Martin Luther King: ‘We can’t keep on blaming the white men’

Martin Luther King: ‘We can’t keep on blaming the white men’, by Jason Riley.

After Martin Luther King Jr was shot dead 50 years ago as he stood on the balcony of a motel in Memphis, Tennessee, riots broke out in more than 100 cities. …

It almost goes without saying that the leading civil-rights organisations today can no longer count people of that calibre in their ranks. Which may be the clearest indication yet that the movement is over and that the right side prevailed.

If black Americans were still faced with legitimate threats to civil rights — such as legal discrimination or voter disenfranchisement — we would see true successors to the King-era luminaries step forward, not the pretenders in place today who have turned a movement into an industry, if not a racket. …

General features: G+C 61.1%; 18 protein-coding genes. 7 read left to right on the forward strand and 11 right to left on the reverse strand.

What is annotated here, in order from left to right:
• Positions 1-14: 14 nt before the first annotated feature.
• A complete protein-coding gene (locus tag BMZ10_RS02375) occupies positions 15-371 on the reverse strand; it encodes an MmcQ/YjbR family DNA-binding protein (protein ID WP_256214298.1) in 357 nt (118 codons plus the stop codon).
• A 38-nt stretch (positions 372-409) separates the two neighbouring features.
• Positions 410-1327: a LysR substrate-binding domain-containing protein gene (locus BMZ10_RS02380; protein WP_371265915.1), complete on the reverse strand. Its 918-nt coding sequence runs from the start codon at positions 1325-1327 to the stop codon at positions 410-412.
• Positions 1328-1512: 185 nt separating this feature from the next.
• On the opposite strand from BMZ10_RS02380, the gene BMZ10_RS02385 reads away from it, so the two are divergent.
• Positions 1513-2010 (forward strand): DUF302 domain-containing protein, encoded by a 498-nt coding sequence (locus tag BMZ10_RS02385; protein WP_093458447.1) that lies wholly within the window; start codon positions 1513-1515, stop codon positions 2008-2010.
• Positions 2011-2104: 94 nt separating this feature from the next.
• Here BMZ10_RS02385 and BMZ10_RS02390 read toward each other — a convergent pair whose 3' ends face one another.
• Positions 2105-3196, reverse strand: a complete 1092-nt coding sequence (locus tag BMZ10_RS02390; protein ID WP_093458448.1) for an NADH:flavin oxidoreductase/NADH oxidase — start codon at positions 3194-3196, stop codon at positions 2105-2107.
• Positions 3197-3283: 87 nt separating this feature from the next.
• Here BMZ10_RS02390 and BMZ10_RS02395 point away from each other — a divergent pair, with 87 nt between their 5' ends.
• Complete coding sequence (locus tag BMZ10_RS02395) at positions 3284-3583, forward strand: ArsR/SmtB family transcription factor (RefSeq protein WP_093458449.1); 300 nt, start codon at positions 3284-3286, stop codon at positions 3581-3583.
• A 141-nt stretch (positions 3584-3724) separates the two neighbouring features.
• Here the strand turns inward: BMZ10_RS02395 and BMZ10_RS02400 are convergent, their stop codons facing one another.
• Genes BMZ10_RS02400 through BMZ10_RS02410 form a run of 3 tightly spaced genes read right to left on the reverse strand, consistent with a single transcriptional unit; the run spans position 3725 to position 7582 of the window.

King and other black leaders at the time spoke openly about the need for more-responsible behaviour in poor black communities. After remarking on disproportionately high inner-city crime rates, King told a black congregation in St Louis that “we’ve got to do something about our moral standards.” He added: “We know that there are many things wrong in the white world, but there are many things wrong in the black world too. We can’t keep on blaming the white man. There are things we must do for ourselves.” …

Where King tried to instil in young people the importance of personal responsibility and self-determination notwithstanding racial barriers, his counterparts today spend more time making excuses for counter-productive behaviour and dismissing criticism of it as racist. Activists who long ago abandoned King’s colourblind standard, which was the basis for the landmark civil-rights laws enacted in the 1960s, tell black youths today that they are victims, first and foremost.

Bait and switch.

hat-tip Stephen Neil